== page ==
1. The ISSEI
-- First generation of Japanese. Entire cultural background Japanese.
Probably loyal romantically to Japan. They must be considered,
however, as other races. They have made this their home. They
have brought up children here, their wealth accumulated by hard
labor is here, and many would have become Amercian citizens had
they been allowed to do so. They are for the most part simple
people. Their age group is largely 55 to 65, fairly old for a
or first generation, is considerably weakened in their loyalty
to Japan by the fact that they have chosen to make this their
home and have brought up their children here. They expect to die
here. They are quite fearful of being put in a concentration camp.
Many would take out American citizenship if allowed to do so.
The haste of this report does not allow us to go into this more
fully. The Issei have to break with their religion, their god
and Emperor, their family, their ancestors and their after-life
in order to be loyal to the United States. They are also still
legally Japanese. Yet they do break, and send their boys off to
the Army with pride and tears. They are good neighbors. They are
old men fifty-five to sixty-five, for the most part simple and
dignified. Roughly they were Japanese lower middle class, about
analogous to the pilgrim fathers.
2. The NISEI
-- Second generation who have received their whole education in
the United States and usually, in spite of discrimination against
them and a certain amount of insults accumulated through the years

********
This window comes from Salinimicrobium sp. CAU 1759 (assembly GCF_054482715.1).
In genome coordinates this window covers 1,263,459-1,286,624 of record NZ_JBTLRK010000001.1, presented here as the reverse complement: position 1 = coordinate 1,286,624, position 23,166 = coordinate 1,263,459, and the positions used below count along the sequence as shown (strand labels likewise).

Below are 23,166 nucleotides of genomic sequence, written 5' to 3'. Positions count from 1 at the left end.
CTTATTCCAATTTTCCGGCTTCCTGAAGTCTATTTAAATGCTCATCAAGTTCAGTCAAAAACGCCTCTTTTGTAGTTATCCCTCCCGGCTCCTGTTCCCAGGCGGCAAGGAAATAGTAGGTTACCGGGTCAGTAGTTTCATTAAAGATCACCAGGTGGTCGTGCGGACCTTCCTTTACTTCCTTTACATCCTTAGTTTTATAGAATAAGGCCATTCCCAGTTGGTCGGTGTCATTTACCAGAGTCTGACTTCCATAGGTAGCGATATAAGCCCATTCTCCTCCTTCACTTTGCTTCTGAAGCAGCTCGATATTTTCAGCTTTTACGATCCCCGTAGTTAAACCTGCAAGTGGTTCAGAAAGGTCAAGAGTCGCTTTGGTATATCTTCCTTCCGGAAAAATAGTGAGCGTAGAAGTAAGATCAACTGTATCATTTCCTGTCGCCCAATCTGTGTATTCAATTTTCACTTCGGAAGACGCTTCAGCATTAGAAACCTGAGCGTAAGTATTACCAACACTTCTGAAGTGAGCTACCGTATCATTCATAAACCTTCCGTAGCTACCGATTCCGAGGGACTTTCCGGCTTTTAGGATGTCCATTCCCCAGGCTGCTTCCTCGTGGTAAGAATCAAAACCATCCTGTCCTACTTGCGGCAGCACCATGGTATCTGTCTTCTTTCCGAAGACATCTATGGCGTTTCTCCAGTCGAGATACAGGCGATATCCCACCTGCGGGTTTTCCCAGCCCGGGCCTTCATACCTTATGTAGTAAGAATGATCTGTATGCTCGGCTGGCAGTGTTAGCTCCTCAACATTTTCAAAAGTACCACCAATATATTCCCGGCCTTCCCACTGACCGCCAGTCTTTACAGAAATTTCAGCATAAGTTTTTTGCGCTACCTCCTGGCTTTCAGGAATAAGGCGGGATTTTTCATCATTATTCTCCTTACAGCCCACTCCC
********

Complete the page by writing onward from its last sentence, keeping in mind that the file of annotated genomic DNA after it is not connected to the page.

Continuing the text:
from irresponsible elements, show a pathetic eagerness to be Americans.
They are in constant conflict with the orthodox, well disciplined
family life of their elders. Age group -- 1 to 30 years.
There are still Japanese in the United States who will tie dynamite
around their waist and make a human bomb out of themselves. We
grant this, but today they are few. Many things indicate that
very many joints in the Japanese set-up show age, and many elements
are not what they used to be. The weakest from a Japanese standpoint
are the Nisei. They are universally estimated from 90 to 98 percent
loyal to the United States if the Japanese-educated element of
the Kibei is excluded. The Nisei are pathetically eager to show
this loyalty. They are not Japanese in culture. They are foreigners
to Japan. Though American citizens they are not accepted by Americans,
largely because they look differently and can be easily recognized.
The Japanese American Citizens League should be encouraged, the
while an eye is kept open, to see that Tokio does not get its
finger in this pie -- which it has in a few cases attempted to
do. The loyal Nisei hardly knows where to turn. Some gesture of
protection or wholehearted acceptance of this group would go a
long way to swinging them away from any last romantic hankering
after old Japan. They are not oriental or mysterious, they are
very American and are of a proud, self-respecting race suffering
from a little inferiority complex and a lack of contact with the
white boys they went to school with. They are eager for this contact
and to work alongside them.
3. The KIBEI
-- This is an important division of the NISEI. This is the term
used by the Japanese to signify those American born Japanese who
received part or all of their education in Japan. In any consideration
of the KIBEI they should be again divided into two classes, i.e.
those who received their education in Japan from childhood to